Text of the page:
The Sky's the Limit for Drones

Lauren Krause
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If toy companies have their way, 2015 may be the year of the drone with several new offerings of toy drones in the works based on the popular quadcopter design. Drone technology for commercial use has trickled down into the private, hobbyist sector now that designs have become more affordable for everyday use.

Enthusiasts at the 2015 London Toy Fair noted more toy drones on display than in years' past. Some drones respond to voice commands, while others blast water at enemies for a high-tech water fight. Other models have control systems using smartphones, which means longer flight times when compared to other battery-operated, remote-control vehicles. Smartphone controls also allow greater flying distances away from the controller.

Companies such as Bladez Toyz saw demand for toy drones increase 450 percent from 2013 to 2015. Flying Toys' new drone model has increased turnover by 700 percent in just the first three months of 2015. Both firms seized on the quadcopter design, which contains four propellers on each toy rather than a traditional helicopter format. Quadcopters have more stable configurations and feature easier controls.

The toy industry also realized price reductions thanks to the popularity of noncommercial uses. Amazon's potential drone delivery system, combined with smartphone technology already in place, made the hobby more affordable. Instead of fancy toy drones that cost around $450, prices for 2015 models are one-third to one-sixth that amount, somewhere between $75 and $150.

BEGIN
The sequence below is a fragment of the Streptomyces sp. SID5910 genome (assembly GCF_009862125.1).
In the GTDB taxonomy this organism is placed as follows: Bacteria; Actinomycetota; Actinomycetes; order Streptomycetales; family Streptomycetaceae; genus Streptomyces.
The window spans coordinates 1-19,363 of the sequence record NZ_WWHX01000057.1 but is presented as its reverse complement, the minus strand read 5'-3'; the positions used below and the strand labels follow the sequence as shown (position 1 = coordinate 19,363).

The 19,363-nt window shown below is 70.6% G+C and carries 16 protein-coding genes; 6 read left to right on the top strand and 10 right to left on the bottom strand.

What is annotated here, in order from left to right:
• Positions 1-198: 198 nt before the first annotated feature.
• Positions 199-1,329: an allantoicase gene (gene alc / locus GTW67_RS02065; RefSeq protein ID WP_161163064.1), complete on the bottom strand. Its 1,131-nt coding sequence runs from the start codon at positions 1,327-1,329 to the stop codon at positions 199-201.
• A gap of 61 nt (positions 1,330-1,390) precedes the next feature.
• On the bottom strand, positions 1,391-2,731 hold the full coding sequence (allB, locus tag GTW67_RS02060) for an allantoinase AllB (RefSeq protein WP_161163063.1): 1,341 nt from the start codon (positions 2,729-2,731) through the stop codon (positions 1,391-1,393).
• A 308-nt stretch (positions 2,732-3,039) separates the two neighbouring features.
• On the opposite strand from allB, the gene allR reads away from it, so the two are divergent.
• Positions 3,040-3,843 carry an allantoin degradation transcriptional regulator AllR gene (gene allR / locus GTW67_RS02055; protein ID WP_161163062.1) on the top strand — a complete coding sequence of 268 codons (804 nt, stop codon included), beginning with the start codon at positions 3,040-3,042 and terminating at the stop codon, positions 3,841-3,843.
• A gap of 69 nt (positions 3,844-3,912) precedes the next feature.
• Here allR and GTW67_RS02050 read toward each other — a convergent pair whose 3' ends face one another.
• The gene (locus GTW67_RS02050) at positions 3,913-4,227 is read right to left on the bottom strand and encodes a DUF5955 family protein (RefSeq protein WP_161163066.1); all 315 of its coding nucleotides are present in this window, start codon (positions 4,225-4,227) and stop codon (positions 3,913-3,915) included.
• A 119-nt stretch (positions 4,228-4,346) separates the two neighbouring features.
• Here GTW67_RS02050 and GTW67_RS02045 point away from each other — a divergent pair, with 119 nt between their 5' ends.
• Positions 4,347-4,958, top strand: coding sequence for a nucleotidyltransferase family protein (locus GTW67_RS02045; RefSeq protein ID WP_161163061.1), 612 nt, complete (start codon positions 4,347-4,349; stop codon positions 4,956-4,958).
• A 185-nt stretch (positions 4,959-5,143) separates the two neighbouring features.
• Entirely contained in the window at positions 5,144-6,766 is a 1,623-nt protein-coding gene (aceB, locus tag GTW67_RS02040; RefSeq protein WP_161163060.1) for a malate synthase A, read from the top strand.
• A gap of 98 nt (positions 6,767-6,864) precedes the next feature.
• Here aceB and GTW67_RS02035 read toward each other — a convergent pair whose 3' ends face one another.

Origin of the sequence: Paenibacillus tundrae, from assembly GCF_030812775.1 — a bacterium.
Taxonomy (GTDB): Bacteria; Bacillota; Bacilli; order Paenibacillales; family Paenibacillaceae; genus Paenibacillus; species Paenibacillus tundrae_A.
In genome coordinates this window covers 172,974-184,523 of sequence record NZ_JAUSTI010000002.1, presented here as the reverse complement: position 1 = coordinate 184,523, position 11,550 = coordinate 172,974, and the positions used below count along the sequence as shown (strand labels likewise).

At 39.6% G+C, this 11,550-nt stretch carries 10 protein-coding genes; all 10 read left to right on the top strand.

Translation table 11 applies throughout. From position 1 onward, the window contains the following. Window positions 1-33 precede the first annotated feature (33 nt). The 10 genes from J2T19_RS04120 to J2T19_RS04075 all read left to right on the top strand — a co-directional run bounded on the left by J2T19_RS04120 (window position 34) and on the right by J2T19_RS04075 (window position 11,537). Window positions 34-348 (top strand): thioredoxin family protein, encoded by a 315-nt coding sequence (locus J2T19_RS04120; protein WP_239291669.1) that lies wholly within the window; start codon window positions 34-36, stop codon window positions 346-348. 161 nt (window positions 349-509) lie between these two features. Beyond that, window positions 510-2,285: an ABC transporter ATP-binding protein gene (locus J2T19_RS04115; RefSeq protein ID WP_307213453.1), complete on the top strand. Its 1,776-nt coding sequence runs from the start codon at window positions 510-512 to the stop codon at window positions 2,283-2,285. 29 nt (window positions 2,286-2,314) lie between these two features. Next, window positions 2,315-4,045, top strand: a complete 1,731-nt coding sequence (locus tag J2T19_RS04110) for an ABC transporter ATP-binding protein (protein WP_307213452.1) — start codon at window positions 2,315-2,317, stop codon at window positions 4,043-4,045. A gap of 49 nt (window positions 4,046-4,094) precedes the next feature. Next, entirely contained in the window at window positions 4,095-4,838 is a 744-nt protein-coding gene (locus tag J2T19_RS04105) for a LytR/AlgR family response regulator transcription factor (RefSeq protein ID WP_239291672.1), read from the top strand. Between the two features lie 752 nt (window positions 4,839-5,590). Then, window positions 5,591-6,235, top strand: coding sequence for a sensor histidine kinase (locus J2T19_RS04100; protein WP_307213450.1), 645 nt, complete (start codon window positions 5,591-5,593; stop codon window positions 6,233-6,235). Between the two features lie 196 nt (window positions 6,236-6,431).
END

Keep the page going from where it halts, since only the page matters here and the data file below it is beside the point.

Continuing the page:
Unique toy drones present families with a wide variety of options. Some toys have HD cameras so people can record their flight. Other, ground-based drones climb walls. A water-blasting drone makes water fights and hot summer days more interesting. Some drones fit in the palm of a human hand, while fancier models carry special payloads.

Huge corporations and the U.S. government no longer own the market on drone technology. All of these toys fit under the Federal Aviation Administration's guidelines that stipulate drones must weigh less than 55 pounds and remain within sight of the controller at all times. What started as a business opportunity for Amazon's ultra-fast product delivery has become the next big thing to jump-start toy sales as warmer weather approaches. Although none of these drones can fly themselves, toy manufacturers have rushed to meet demand for kids and adults.

Military drones gained headlines during the wars in Iraq and Afghanistan, and over the next decade of development, the technology became affordable to everyday consumers. Much like cellphones, flat screen televisions and Blu-ray discs, drones will continue to drop in price as competition heats up.

Toy drones represent a fast-growing segment of the industry. Battery life has been extended for longer flight times, and many toys have already-made remote controls thanks to smartphone apps. Toy companies can now focus on packing more cool stuff into drones just in time for the 2015 winter holidays.


Photo courtesy of bplanet at FreeDigitalPhotos.net

 

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